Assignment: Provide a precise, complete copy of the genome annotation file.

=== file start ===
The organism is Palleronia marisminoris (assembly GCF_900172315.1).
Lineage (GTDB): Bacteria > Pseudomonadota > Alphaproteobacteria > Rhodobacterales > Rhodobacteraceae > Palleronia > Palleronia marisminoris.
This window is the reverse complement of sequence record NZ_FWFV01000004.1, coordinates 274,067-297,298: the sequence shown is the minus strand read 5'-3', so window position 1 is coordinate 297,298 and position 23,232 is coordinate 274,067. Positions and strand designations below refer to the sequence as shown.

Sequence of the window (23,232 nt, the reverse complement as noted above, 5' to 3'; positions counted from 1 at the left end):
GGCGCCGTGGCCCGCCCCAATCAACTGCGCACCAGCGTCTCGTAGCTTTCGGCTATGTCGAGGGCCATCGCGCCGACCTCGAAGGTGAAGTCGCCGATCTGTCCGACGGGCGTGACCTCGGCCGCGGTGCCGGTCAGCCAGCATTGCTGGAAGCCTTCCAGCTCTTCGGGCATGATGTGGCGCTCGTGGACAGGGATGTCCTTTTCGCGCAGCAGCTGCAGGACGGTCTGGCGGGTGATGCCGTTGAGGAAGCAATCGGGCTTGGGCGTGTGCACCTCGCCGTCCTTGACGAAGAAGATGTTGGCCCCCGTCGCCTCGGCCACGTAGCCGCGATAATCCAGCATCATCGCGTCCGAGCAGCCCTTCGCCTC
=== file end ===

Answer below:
The organism is Palleronia marisminoris (assembly GCF_900172315.1).
Lineage (GTDB): Bacteria > Pseudomonadota > Alphaproteobacteria > Rhodobacterales > Rhodobacteraceae > Palleronia > Palleronia marisminoris.
This window is the reverse complement of sequence record NZ_FWFV01000004.1, coordinates 274,067-297,298: the sequence shown is the minus strand read 5'-3', so window position 1 is coordinate 297,298 and position 23,232 is coordinate 274,067. Positions and strand designations below refer to the sequence as shown.

Sequence of the window (23,232 nt, the reverse complement as noted above, 5' to 3'; positions counted from 1 at the left end):
GGCGCCGTGGCCCGCCCCAATCAACTGCGCACCAGCGTCTCGTAGCTTTCGGCTATGTCGAGGGCCATCGCGCCGACCTCGAAGGTGAAGTCGCCGATCTGTCCGACGGGCGTGACCTCGGCCGCGGTGCCGGTCAGCCAGCATTGCTGGAAGCCTTCCAGCTCTTCGGGCATGATGTGGCGCTCGTGGACAGGGATGTCCTTTTCGCGCAGCAGCTGCAGGACGGTCTGGCGGGTGATGCCGTTGAGGAAGCAATCGGGCTTGGGCGTGTGCACCTCGCCGTCCTTGACGAAGAAGATGTTGGCCCCCGTCGCCTCGGCCACGTAGCCGCGATAATCCAGCATCATCGCGTCCGAGCAGCCCTTCGCCTC